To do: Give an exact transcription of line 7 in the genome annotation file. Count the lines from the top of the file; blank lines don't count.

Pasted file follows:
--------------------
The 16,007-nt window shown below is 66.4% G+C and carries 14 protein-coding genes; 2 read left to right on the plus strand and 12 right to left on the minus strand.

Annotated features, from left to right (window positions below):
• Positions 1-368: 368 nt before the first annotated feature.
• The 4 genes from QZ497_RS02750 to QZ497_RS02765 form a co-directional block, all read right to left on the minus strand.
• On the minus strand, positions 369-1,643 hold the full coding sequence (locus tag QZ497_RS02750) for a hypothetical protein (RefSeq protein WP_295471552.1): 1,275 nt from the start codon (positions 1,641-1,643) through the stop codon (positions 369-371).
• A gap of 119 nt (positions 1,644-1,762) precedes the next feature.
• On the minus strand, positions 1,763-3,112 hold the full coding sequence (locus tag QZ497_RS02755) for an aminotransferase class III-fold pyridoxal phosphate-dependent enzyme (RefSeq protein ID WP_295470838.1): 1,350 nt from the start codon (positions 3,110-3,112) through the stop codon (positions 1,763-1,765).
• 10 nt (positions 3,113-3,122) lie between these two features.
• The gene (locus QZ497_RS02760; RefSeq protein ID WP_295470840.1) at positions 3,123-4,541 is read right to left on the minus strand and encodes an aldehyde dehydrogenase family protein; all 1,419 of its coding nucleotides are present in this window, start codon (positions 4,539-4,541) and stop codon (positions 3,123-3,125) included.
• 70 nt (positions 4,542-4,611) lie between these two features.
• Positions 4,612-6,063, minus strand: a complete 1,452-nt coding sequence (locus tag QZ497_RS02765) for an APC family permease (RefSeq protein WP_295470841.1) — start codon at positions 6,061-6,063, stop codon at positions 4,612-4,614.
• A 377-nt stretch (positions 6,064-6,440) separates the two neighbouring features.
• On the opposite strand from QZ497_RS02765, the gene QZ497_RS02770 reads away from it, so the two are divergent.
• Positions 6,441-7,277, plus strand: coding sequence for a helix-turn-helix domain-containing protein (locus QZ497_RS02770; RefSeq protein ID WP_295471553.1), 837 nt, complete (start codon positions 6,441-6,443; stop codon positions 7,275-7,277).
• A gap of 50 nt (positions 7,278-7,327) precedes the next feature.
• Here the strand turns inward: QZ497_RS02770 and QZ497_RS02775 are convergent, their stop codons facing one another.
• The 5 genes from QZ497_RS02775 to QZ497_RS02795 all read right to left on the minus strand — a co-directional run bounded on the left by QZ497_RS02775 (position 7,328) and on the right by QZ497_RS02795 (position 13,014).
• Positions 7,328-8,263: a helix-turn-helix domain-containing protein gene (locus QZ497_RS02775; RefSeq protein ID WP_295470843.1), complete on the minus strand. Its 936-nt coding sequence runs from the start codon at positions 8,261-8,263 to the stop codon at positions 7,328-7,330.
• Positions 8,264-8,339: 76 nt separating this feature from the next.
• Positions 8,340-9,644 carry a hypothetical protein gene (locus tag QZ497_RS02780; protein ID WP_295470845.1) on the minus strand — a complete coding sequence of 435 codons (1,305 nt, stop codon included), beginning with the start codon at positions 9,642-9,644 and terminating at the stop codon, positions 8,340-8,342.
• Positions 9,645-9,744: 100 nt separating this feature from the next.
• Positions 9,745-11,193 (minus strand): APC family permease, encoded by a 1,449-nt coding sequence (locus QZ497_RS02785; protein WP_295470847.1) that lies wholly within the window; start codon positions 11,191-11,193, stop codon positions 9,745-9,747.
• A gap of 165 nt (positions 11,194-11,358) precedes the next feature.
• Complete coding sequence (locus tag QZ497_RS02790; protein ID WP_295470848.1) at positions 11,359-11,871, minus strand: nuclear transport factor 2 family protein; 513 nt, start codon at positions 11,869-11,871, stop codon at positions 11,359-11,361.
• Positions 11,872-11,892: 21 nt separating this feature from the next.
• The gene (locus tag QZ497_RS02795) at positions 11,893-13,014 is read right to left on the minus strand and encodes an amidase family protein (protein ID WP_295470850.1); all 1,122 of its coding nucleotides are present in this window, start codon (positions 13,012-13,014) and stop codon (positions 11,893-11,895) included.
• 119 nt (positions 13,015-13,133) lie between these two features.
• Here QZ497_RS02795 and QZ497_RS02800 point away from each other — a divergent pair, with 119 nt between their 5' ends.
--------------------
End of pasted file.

• On the minus strand, positions 1,763-3,112 hold the full coding sequence (locus tag QZ497_RS02755) for an aminotransferase class III-fold pyridoxal phosphate-dependent enzyme (RefSeq protein ID WP_295470838.1): 1,350 nt from the start codon (positions 3,110-3,112) through the stop codon (positions 1,763-1,765).